Moritz Ferdinand Freiherr von Bissing
(30.01.1844 - 18.04.1917)
place of birth:  Ober Bellmansdorf, Oberschlesien  (Radzimow, Pol)
Königreich Preußen:  Generalgouverneur von Belgien; Generaloberst

Generaloberst Moritz Freiherr von Bissing was a Prussian cavalry officer who returned to active duty as Imperial Germany mobilized for the Great War. He initially served as Acting Commander of VII. Army Corps at its headquarters in Münster. From November 1914 to April 1917, Freiherr von Bissing functioned as the Empire's Governor-General in the occupied Brussels, Belgium. A chronic lung ailment forced him to give up his position in mid-April 1917, however, and he succumbed to his illness the following week.

Moritz von Bissing was born into the home of wealthy landowner, also named Moritz, and Dorothea Freiin von Gall. He married his Swiss wife, Myrrha Wesendonck, in 1872. This baron from Silesia was also known to be of a mean temperament, unafraid to give even the Kaiser a piece of his mind. Their eldest son Friedrich was a noted Egyptologist. After taking part in both the Austro-Prussian War of 1866 and the Franco-Prussian War of 1870-71, young cavalry lieutenant von Bissing worked his way through the ranks and as a Major was assigned duty in 1887 as Crown Prince Wilhelm's personal adjutant. When Wilhelm II assumed the throne in 1888, Bissing continued service within the Kaiser's entourage as his aide-de-camp. He later commanded VII. Army Corps in Münster and retired from active duty in 1907, living in the Rettkau area (Kreis Glogau). As a civilian, he was a member of the Prussian House of Lords (Herrenhaus) in Berlin. 

Reactivated when Germany mobilized in the summer of 1914, General der Kavallerie von Bissing was sent to his former VII. Army Corps headquarters in Münster to maintain affairs on the home front for Commanding General Karl von Einem-Rothmaler. Freiherr von Bissing was transferred in November 1914 to head the Empire's General Governorate in Belgium. Promoted to Generaloberst in December, he then set about to involve himself in the internal politics of that country through the pursuit of Flamenpolitik. This was Germany's Flemish Policy which sought the dissolution of Belgium into the separate states of Wallonia and Flanders. During this time, von Bissing also gained notoriety for signing the death warrant for British nurse Edith Cavell. Generaloberst von Bissing died on 18 April 1917 in Trois Fontaines at the age of 73. Bissing was interred at the Invaliden-Friedhof in Berlin.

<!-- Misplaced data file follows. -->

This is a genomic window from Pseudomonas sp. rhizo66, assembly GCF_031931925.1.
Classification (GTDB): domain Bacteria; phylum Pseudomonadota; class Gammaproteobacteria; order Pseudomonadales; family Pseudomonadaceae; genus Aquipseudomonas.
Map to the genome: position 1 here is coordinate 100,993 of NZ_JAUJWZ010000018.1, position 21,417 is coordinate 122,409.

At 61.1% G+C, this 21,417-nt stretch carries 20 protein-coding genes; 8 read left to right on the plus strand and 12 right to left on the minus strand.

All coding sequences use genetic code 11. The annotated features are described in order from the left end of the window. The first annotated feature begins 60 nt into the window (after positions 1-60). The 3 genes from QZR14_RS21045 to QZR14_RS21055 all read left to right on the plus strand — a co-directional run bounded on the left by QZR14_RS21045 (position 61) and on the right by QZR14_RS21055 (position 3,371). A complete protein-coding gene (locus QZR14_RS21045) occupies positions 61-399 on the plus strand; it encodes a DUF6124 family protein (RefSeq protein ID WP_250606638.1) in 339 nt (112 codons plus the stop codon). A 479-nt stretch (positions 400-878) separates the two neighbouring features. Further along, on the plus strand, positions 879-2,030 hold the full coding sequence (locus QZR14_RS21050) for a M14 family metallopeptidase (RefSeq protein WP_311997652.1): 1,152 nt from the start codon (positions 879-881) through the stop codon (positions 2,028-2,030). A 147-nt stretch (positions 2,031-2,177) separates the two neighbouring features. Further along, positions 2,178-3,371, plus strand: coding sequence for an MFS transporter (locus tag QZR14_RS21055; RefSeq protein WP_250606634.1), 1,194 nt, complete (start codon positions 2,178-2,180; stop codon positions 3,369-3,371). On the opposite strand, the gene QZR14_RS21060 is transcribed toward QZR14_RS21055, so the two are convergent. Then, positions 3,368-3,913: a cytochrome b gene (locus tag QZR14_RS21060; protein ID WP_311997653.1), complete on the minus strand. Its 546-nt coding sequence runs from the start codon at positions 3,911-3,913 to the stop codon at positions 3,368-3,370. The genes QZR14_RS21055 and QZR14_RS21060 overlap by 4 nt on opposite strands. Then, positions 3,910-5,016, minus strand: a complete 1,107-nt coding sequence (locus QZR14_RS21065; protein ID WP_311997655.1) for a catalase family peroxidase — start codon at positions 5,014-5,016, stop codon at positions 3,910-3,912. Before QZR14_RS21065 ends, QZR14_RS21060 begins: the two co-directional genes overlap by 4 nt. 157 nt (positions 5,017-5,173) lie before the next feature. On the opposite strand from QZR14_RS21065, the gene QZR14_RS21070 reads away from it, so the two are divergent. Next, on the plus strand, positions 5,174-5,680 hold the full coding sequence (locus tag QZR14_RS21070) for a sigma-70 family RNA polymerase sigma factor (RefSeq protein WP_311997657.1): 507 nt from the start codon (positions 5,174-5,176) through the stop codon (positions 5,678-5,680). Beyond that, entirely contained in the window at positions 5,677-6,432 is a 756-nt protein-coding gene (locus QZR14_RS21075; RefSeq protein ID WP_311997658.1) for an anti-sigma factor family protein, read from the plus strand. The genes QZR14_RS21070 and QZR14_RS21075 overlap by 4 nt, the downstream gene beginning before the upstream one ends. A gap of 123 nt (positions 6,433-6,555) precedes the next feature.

Generaloberst  24.12.1914

Curriculum Vitae
11.10.1865 Sekonde-Lieutenant
15.06.1866 Der Deutsche Krieg von 1866   (participant in the Austro-Prussian War of 1866)
19.07.1870 Deutsch-Französischer Krieg von 1870–1871   (awarded Iron Cross during Franco-Prussian War)
16.11.1871 Premier-Lieutenant
01.06.1875 Rittmeister
00.00.1882 Husaren-Regiment ,,König Wilhelm I (1. Rheinisches) Nr. 7 - Bonn
00.00.1882 Großer Generalstab - Berlin
02.06.1883 Major
00.00.1887 Adjutant des Prinzen Wilhelm - Berlin  (Personal Adjutant to Prince Wilhelm)
15.06.1888 Diensttuender Flügelladjutant Seiner Majestät des Kaisers und Königs - Berlin  (Personal Adjutant to Wilhelm II)
19.06.1888 Oberst-Lieutenant
18.02.1889 Regiment der Gardes du Corps - Potsdam  (Cdr)
23.05.1890 Oberst
17.03.1893 Generalmajor
20.05.1893 4. Garde-Kavallerie-Brigade - Potsdam  (Cdr) 
01.09.1897 29. Infanterie-Division - Freiburg im Breisgau  (Cdr, replaced Ernst von Bülow)
10.09.1897 General-Lieutenant
18.05.1901 VIl. Armeekorps - Münster  (Cdr, replaced Ernst von Bülow)
27.01.1902 General der Kavallerie
00.12.1907 zur Disposition gestellt
Great War
02.08.1914 VII. Armeekorps - Stellvertrender KG  (Acting Cdr for Karl von Einem, VII. Corps HQ in Münster)
24.11.1914 Kaiserliche Deutsche Generalgouvernement Belgien - Brüssel  (Governor General in Belgium, replaced Graf von der Goltz)
24.12.1914 Generaloberst 
14.04.1917 außer Dienst




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